I have starting to learn (July 2011) to ring (band) birds, as a trainee, in Bahrain with the help of trainer Brendan Kavanagh . Brendan is licensed to ring under the British Trust for Ornithology scheme which operates in Britain and Ireland and has permission to use their rings in Bahrain. As a trainee ringer it will take me many months / years to move from a ‘Trainee’ under supervision to a ‘C’ ringer, which will allow me to ring on my own unsupervised. I am learning in Bahrain, as this is where Brendan lives. Learning to ring in Bahrain is a good way to allow me to see many birds I would not otherwise be able to, as well as allow me to gain knowledge of aspects of birds I would not be able to see in the field, such as moult strategy.
Alba Marsh is a small piece of marsh about half way down the east coast of Bahrain. The area has extensive Phragmites (Phragmites australis) reed-beds, but over much of the area the water is too deep to set nets. In the area where we ring, the reeds are shorter as people cut them for animal fodder and they are interspersed with low Tamarisk scrub. Whilst ringing there on Friday 20th January 2012 with Brendan we caught six pipits, all being coutellirace Water Pipits with the exception of one bird.
This bird superficially looked like a Water Pipit but had a very heavily streaked malar, breast and flanks and was much whiter on the under-parts than the coutelli Water Pipits. I took a number of photographs of the bird in the hand after processing it. On checking the measurements they did not fit for Meadow Pipit or Tree Pipit and the bird did not look like a Tree Pipit either and did not show the highly curved rear toe of this species. Thoughts then turned to Buff-bellied Pipit (Anthus rubescens) and I checked my photographs of the bird with some on the internet and they looked very similar. I posted a question on Surfbirds, an internet bird forum, to see what other people with more experience of pipits than me thought. The first reply from Marc Giroud was that he thought it was a Buff-bellied Pipit of the sub-species A. r. japonicas and Yoav Perlman who has seen the japonicas sub-species in the hand as well as the field in Israel, also confirmed its identification as a Siberian Buff-bellied Pipit. I would like to thank Marc & Yoav for sharing their knowledge and thoughts on this bird. The Siberian Pipit (Anthus (rubescens) japonicas) is sometimes treated as a separate species from American Buff-bellied Pipit (Anthus rubescens rubescens), as it breeds in eastern Asia and is significantly different in terms of plumage characteristics from the latter which breed entirely within North America and western Greenland.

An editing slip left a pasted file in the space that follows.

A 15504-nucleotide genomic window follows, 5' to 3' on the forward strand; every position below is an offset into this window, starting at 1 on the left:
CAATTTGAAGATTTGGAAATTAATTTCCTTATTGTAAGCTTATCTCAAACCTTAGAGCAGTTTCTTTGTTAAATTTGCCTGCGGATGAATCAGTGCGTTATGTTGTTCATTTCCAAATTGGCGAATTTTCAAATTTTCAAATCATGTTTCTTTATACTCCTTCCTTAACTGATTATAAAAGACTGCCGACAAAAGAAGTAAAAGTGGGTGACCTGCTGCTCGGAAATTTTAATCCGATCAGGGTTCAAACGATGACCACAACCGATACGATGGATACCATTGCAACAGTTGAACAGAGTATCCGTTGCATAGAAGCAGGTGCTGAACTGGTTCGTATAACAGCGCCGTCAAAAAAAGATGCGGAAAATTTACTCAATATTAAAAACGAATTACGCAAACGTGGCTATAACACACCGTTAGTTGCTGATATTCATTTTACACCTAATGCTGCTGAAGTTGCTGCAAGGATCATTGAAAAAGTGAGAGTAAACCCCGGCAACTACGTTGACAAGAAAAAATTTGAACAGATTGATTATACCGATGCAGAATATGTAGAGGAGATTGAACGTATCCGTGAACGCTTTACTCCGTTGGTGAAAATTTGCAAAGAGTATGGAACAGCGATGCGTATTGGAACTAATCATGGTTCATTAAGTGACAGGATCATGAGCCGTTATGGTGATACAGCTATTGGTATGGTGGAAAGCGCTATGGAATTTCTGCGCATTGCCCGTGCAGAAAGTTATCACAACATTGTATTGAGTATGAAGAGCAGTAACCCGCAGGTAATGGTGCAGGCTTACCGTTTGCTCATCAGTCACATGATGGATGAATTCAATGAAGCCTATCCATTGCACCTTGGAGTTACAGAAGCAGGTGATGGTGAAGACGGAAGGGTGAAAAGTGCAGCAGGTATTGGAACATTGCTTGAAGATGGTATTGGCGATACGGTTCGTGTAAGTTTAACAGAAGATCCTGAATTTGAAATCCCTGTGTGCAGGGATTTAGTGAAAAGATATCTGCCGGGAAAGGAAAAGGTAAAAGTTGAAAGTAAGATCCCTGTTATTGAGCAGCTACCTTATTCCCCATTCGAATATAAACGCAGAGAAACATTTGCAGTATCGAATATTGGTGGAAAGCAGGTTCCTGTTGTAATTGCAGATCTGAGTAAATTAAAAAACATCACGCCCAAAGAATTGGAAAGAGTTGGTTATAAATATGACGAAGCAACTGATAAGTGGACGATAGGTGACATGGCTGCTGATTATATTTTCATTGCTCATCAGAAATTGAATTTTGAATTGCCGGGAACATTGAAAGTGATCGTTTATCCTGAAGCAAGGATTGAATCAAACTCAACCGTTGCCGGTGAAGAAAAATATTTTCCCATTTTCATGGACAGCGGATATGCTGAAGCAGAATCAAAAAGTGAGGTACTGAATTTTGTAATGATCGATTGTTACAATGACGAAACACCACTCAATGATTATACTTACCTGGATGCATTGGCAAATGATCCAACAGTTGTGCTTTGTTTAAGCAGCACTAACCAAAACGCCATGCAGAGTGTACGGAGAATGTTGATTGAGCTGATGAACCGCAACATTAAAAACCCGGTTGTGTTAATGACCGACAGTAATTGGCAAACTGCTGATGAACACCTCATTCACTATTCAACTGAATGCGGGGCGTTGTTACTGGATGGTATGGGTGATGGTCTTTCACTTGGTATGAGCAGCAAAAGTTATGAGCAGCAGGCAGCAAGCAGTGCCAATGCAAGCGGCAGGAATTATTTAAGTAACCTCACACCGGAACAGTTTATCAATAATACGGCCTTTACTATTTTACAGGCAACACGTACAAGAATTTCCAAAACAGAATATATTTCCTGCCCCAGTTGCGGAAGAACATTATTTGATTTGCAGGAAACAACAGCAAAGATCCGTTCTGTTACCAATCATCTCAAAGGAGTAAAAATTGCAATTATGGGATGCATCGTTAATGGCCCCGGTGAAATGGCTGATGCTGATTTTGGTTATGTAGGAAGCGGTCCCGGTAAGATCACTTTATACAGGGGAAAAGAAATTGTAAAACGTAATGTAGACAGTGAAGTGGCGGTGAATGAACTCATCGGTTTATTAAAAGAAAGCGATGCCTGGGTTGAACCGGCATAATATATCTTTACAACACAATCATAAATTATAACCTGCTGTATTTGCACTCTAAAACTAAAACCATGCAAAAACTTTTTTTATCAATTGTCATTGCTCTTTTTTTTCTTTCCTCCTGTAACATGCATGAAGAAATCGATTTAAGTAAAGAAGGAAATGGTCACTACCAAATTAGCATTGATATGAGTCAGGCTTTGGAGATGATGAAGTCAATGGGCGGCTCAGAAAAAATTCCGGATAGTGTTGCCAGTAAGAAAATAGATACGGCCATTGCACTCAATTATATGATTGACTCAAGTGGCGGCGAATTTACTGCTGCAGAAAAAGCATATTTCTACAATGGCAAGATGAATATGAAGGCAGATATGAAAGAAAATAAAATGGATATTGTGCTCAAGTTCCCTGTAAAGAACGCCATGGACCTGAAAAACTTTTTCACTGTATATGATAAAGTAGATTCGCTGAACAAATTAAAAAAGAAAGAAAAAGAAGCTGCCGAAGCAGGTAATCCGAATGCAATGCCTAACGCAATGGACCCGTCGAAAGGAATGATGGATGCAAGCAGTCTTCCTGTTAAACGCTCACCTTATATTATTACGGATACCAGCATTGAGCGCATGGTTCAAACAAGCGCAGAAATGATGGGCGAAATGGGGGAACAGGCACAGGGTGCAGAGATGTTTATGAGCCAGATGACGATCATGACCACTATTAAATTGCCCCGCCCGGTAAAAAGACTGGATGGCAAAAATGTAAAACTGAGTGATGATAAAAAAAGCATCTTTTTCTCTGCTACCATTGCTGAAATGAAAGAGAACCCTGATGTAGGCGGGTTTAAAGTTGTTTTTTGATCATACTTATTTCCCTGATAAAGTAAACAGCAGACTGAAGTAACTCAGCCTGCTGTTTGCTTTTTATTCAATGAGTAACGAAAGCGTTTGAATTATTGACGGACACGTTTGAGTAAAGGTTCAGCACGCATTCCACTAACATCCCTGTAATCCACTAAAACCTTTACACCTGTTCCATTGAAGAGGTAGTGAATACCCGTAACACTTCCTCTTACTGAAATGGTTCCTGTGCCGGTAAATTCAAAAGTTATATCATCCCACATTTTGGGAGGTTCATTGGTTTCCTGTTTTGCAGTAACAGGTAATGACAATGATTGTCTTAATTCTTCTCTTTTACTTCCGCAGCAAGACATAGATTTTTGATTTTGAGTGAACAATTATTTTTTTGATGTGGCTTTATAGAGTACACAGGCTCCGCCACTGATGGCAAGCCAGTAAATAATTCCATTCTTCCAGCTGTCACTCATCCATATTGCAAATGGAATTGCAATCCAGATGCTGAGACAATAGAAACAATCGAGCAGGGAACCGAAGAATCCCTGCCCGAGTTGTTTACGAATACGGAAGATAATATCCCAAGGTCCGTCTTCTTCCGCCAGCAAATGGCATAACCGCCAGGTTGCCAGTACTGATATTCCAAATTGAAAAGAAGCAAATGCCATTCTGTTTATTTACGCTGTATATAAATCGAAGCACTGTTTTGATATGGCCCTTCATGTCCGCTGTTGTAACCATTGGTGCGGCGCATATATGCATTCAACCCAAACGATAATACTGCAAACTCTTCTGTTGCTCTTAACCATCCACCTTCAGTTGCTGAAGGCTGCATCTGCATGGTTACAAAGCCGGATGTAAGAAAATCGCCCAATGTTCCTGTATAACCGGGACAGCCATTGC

The Siberian Buff-bellied Pipit (A. r. japonicas), breeds in central & western Siberia from Tunguska to Kamchatka and south to northern Sakhalin & the Kurile Islands. They winter in eastern & southern China, Honk Kong, Taiwan, South Korea, Japan, Nepal, Pakistan, northern India, northern Myanmar & northern Vietnam with birds being recorded regularly in Israel. Vagrant birds have been seen in Italy and regularly in the Middle East (mainly Israel) during migration and winter. The species status in the Middle East is listed here:-